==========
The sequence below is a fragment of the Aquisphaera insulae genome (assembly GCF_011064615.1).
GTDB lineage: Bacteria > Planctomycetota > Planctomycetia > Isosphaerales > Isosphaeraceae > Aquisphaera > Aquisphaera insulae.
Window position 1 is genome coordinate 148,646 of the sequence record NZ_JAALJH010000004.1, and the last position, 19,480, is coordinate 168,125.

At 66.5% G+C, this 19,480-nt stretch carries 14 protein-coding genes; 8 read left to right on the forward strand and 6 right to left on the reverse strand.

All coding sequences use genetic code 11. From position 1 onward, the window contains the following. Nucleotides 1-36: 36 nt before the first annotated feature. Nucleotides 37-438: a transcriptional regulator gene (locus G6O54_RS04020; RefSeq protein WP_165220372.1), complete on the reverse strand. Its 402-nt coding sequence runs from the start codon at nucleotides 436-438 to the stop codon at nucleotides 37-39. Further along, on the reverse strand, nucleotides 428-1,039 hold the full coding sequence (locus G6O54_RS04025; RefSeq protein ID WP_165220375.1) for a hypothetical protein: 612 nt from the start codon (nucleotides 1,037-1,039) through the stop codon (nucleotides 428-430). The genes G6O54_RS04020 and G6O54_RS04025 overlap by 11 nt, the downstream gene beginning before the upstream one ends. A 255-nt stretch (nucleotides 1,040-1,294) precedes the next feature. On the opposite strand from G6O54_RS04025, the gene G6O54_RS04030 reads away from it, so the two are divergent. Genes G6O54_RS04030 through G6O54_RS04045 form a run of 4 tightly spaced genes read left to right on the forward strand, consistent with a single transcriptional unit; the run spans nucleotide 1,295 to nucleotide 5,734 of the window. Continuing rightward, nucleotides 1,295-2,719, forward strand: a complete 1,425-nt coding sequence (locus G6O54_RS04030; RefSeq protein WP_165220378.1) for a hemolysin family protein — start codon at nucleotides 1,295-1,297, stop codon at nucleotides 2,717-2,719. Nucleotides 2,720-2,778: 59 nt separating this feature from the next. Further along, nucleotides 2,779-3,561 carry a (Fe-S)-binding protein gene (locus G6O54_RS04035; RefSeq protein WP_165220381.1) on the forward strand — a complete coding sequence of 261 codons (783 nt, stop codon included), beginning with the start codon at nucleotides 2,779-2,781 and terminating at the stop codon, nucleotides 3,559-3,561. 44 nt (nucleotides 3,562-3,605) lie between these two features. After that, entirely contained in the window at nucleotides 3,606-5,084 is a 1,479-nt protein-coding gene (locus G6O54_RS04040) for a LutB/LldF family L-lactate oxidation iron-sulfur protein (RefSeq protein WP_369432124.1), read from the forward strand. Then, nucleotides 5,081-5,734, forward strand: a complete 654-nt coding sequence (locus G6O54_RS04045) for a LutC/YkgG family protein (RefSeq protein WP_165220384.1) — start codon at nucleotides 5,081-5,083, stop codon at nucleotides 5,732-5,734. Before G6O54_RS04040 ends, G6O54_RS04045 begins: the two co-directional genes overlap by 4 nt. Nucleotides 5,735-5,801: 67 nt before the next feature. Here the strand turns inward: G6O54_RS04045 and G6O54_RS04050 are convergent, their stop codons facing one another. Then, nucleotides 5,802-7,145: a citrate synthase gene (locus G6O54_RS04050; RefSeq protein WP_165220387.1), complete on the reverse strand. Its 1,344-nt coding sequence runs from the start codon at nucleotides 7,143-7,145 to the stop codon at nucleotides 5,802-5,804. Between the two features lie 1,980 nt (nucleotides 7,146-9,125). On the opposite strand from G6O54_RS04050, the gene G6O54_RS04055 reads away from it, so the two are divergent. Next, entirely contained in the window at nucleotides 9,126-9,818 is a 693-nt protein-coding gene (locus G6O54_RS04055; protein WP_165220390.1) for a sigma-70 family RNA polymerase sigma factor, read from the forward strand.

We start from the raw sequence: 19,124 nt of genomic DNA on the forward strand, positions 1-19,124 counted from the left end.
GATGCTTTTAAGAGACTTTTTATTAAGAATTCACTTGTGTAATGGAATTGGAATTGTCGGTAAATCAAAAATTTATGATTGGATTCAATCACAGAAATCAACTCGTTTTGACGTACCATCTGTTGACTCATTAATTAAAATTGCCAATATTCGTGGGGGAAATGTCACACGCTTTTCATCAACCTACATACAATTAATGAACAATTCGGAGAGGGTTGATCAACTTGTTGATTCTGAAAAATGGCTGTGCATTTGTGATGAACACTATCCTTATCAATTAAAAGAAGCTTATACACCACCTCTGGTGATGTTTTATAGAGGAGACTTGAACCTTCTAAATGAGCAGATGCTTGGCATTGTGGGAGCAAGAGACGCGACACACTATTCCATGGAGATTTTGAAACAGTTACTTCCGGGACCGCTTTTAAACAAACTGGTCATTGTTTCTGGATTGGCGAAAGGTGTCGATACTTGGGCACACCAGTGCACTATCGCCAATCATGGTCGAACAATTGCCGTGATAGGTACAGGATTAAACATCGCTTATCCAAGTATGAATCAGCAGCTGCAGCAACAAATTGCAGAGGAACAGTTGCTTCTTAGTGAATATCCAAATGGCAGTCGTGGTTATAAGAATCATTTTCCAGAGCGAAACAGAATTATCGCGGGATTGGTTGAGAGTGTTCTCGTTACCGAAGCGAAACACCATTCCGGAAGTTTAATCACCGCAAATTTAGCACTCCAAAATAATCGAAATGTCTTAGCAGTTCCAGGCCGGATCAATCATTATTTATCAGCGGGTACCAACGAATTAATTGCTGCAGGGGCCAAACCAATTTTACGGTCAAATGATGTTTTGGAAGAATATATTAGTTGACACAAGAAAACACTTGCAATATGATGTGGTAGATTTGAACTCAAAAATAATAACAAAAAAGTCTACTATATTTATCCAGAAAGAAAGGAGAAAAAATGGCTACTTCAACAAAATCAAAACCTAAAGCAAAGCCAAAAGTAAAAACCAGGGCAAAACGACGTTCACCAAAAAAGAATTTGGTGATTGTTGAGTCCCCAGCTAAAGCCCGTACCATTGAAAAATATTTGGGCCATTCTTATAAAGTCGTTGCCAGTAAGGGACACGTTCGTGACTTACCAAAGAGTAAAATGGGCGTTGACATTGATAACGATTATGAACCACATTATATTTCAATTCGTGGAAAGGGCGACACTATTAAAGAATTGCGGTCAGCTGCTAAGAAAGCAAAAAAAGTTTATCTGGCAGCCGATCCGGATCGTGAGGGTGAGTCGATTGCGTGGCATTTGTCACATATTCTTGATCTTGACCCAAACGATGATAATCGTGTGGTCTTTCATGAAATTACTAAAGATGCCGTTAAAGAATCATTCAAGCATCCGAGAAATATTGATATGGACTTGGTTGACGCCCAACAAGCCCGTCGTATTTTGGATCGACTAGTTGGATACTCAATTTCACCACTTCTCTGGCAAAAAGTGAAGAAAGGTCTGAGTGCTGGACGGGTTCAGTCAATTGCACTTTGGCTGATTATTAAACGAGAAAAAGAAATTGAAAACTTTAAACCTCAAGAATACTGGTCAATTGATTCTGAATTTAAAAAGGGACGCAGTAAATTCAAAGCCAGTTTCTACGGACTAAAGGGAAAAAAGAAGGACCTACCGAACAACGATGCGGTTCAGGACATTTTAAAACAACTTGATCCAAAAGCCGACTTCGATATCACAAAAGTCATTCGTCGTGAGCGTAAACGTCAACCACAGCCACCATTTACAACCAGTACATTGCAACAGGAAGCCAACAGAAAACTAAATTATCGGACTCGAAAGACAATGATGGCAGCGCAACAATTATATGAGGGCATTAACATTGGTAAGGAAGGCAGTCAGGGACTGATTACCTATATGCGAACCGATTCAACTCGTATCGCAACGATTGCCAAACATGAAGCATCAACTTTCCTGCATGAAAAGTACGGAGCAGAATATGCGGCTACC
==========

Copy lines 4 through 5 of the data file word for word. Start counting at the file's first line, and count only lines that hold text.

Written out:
At 66.5% G+C, this 19,480-nt stretch carries 14 protein-coding genes; 8 read left to right on the forward strand and 6 right to left on the reverse strand.

All coding sequences use genetic code 11. From position 1 onward, the window contains the following. Nucleotides 1-36: 36 nt before the first annotated feature. Nucleotides 37-438: a transcriptional regulator gene (locus G6O54_RS04020; RefSeq protein WP_165220372.1), complete on the reverse strand. Its 402-nt coding sequence runs from the start codon at nucleotides 436-438 to the stop codon at nucleotides 37-39. Further along, on the reverse strand, nucleotides 428-1,039 hold the full coding sequence (locus G6O54_RS04025; RefSeq protein ID WP_165220375.1) for a hypothetical protein: 612 nt from the start codon (nucleotides 1,037-1,039) through the stop codon (nucleotides 428-430). The genes G6O54_RS04020 and G6O54_RS04025 overlap by 11 nt, the downstream gene beginning before the upstream one ends. A 255-nt stretch (nucleotides 1,040-1,294) precedes the next feature. On the opposite strand from G6O54_RS04025, the gene G6O54_RS04030 reads away from it, so the two are divergent. Genes G6O54_RS04030 through G6O54_RS04045 form a run of 4 tightly spaced genes read left to right on the forward strand, consistent with a single transcriptional unit; the run spans nucleotide 1,295 to nucleotide 5,734 of the window. Continuing rightward, nucleotides 1,295-2,719, forward strand: a complete 1,425-nt coding sequence (locus G6O54_RS04030; RefSeq protein WP_165220378.1) for a hemolysin family protein — start codon at nucleotides 1,295-1,297, stop codon at nucleotides 2,717-2,719. Nucleotides 2,720-2,778: 59 nt separating this feature from the next. Further along, nucleotides 2,779-3,561 carry a (Fe-S)-binding protein gene (locus G6O54_RS04035; RefSeq protein WP_165220381.1) on the forward strand — a complete coding sequence of 261 codons (783 nt, stop codon included), beginning with the start codon at nucleotides 2,779-2,781 and terminating at the stop codon, nucleotides 3,559-3,561. 44 nt (nucleotides 3,562-3,605) lie between these two features. After that, entirely contained in the window at nucleotides 3,606-5,084 is a 1,479-nt protein-coding gene (locus G6O54_RS04040) for a LutB/LldF family L-lactate oxidation iron-sulfur protein (RefSeq protein WP_369432124.1), read from the forward strand. Then, nucleotides 5,081-5,734, forward strand: a complete 654-nt coding sequence (locus G6O54_RS04045) for a LutC/YkgG family protein (RefSeq protein WP_165220384.1) — start codon at nucleotides 5,081-5,083, stop codon at nucleotides 5,732-5,734. Before G6O54_RS04040 ends, G6O54_RS04045 begins: the two co-directional genes overlap by 4 nt. Nucleotides 5,735-5,801: 67 nt before the next feature. Here the strand turns inward: G6O54_RS04045 and G6O54_RS04050 are convergent, their stop codons facing one another. Then, nucleotides 5,802-7,145: a citrate synthase gene (locus G6O54_RS04050; RefSeq protein WP_165220387.1), complete on the reverse strand. Its 1,344-nt coding sequence runs from the start codon at nucleotides 7,143-7,145 to the stop codon at nucleotides 5,802-5,804. Between the two features lie 1,980 nt (nucleotides 7,146-9,125). On the opposite strand from G6O54_RS04050, the gene G6O54_RS04055 reads away from it, so the two are divergent. Next, entirely contained in the window at nucleotides 9,126-9,818 is a 693-nt protein-coding gene (locus G6O54_RS04055; protein WP_165220390.1) for a sigma-70 family RNA polymerase sigma factor, read from the forward strand.